The plants we commonly think of as asters are all over the Potomac Gorge and the mid-Atlantic Piedmont at this time of year. But, botanically speaking, they aren’t actually asters. Or perhaps it would be more correct to say that they aren’t actually Asters.
the two photos above show adjacent leaves on the same plant
At one time the genus Aster comprised about six hundred different species in Asia, Europe, and North America, but molecular phylogeny research led to a major reclassification. As a result, only one species native to North America is left in the genus Aster. Other than that one (A. alpinus), Aster is reserved for Eurasian species. The North American aster species were placed into ten new genera.
Species in five of those genera, Doellingeria, Eurybia, Ionactis, Sericocarpus, and Symphyotrichum, are found in my geographic area of interest.
Newer guidebooks, like Clemants and Gracie’s Wildflowers in the Field and Forest, reflect these changes.
In many cases, the name change is straightforward: Aster ericoides is now known as Symphyotrichum ericoides, for example. But in some cases – like with the flowers pictured in this post – it’s anything but straightforward.
I was studying these pictures and using the venerable Newcomb’s and Peterson’s guides to try to figure out whether they’re Aster sagittifolius, Aster lowrieanus, or Aster cordifolius (and expecting that they would likely be the Symphyotrichum equivalent). Not making much progress, I turned to the internet, and found the following:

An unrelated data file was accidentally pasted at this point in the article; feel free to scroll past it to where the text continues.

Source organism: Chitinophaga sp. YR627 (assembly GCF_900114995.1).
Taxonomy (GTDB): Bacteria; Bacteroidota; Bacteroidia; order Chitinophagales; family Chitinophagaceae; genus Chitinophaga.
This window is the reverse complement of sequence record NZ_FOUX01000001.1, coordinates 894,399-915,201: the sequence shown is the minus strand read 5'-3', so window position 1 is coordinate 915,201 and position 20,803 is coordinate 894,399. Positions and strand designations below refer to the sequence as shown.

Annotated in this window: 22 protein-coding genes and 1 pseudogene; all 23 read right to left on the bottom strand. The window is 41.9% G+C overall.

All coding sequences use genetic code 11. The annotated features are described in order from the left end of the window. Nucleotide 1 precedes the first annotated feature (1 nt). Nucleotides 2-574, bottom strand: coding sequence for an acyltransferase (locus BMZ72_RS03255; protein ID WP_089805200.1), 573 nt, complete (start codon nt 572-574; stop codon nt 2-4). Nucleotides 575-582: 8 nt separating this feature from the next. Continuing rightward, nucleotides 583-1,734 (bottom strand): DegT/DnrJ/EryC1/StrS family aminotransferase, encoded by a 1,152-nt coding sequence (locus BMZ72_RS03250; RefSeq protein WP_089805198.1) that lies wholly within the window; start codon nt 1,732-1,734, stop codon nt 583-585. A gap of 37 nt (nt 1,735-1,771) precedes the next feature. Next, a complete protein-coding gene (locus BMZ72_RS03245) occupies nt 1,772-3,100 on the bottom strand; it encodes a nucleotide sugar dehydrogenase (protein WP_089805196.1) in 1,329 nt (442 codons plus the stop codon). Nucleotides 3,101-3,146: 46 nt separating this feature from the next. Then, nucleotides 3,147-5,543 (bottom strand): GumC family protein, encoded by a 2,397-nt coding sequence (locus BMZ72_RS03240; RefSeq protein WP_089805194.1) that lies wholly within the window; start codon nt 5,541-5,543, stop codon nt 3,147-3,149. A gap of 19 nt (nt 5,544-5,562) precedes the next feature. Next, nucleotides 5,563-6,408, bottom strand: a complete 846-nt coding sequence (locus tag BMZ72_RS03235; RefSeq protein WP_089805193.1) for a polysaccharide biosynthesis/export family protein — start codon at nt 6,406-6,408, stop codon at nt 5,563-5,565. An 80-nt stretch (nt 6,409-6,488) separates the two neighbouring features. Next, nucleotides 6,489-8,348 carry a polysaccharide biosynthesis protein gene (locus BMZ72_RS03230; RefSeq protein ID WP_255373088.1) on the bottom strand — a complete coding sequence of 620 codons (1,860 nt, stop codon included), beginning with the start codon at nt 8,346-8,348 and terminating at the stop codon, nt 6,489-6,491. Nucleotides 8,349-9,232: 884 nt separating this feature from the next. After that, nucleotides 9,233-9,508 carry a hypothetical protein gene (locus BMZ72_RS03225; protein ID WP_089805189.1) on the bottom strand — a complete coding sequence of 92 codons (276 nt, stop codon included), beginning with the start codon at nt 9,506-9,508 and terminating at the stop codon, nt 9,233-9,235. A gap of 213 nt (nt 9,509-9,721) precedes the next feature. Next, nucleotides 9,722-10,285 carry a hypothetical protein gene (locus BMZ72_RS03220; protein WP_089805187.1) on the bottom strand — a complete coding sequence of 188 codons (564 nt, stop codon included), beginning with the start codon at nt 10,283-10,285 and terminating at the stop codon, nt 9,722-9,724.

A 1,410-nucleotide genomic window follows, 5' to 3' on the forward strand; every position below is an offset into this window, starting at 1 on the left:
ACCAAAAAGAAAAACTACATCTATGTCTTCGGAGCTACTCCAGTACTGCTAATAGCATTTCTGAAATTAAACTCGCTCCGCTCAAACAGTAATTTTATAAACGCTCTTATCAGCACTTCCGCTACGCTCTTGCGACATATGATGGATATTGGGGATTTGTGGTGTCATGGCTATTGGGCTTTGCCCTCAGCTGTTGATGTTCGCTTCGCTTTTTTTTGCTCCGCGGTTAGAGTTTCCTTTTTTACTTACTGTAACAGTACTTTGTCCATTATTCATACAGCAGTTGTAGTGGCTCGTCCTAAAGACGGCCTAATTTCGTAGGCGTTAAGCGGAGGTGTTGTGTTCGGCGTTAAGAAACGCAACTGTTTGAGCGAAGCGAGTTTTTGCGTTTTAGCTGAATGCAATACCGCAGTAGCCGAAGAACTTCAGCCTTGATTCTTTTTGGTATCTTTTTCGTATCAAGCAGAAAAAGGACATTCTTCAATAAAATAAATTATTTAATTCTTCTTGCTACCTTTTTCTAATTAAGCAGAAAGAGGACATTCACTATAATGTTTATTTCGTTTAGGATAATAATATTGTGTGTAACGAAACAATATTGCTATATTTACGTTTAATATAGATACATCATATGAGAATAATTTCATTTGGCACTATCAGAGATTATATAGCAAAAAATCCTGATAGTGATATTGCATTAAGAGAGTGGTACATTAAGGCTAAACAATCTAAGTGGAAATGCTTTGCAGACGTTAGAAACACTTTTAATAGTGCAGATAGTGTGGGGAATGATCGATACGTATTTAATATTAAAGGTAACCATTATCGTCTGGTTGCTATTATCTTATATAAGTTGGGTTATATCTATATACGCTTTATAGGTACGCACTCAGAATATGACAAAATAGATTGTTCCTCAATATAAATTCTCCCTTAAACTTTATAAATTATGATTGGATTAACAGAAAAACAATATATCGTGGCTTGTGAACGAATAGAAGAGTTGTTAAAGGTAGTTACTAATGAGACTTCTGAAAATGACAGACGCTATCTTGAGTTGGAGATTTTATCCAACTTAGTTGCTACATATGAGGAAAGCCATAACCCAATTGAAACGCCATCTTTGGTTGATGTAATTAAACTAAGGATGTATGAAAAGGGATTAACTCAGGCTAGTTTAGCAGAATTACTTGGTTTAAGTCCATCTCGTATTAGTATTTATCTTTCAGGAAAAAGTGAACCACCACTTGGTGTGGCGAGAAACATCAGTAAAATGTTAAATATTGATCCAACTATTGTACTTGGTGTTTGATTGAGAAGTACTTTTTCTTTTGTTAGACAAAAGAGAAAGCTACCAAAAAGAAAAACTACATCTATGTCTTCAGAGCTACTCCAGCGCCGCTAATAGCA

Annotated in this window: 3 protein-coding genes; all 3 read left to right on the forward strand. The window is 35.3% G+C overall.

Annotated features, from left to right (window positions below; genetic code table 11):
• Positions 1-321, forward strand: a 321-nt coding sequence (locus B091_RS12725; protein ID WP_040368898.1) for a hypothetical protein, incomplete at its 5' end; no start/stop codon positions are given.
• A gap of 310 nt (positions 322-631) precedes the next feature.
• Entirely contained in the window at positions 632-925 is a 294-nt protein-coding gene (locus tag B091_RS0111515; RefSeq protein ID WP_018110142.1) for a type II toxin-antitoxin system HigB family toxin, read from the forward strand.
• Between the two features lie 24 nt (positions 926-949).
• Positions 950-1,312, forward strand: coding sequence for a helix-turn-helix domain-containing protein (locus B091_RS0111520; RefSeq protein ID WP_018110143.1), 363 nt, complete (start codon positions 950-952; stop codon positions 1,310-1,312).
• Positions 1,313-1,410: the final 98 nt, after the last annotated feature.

According to USDA Plants, Aster cordifolius is now Symphyotrichum cordifolium, a name accepted by ITIS.
According to USDA Plants, Aster lowrieanus is Symphyotrichum lowrieanum, a name not accepted by ITIS, which considers S. lowrieanum to be a synonym for S. cordifolium.
And Aster sagittifolius seems not to have made the cut. Searching for it in USDA Plants leads to S. cordifolium. Searching for it in ITIS leads to both S. cordifolium and S. urophyllum.
Confused yet? So am I. And without a sample at hand I can’t really narrow them down. In order to correctly identify them, I’m going to have to either collect samples (which I won’t do, for both ethical and legal reasons), or try to use my iPhone to access a good dichotomous key on the internet while in the field. It doesn’t help that by the time I found these plants, they had lost their lowest stem leaves. By now they might be pretty ragged.
In the meantime, I’ve decided that both common blue wood aster (Symphyotrichum cordifolium) and arrow-leaf aster (Symphyotrichum urophyllum) are pictured here. As always, I welcome correction. Including corrections of typos. I’ve proofread this so many times I can no longer see straight.
Postscript: Just for fun, here’s an excerpt from the Astereae Lab overview of asters:
“…However, during the last decade analyses of morphology, chloroplast DNA restriction fragment length polymorphisms and ITS sequence data, and on going karyotype studies have all demonstrated that asters are polyphyletic and members of a number of very distinct phylads within the tribe…”
I researched the hell out of this subject, and used the following sources extensively:
USDA Plants database
Maryland Biodiversity Project
University of Waterloo Astereae Lab
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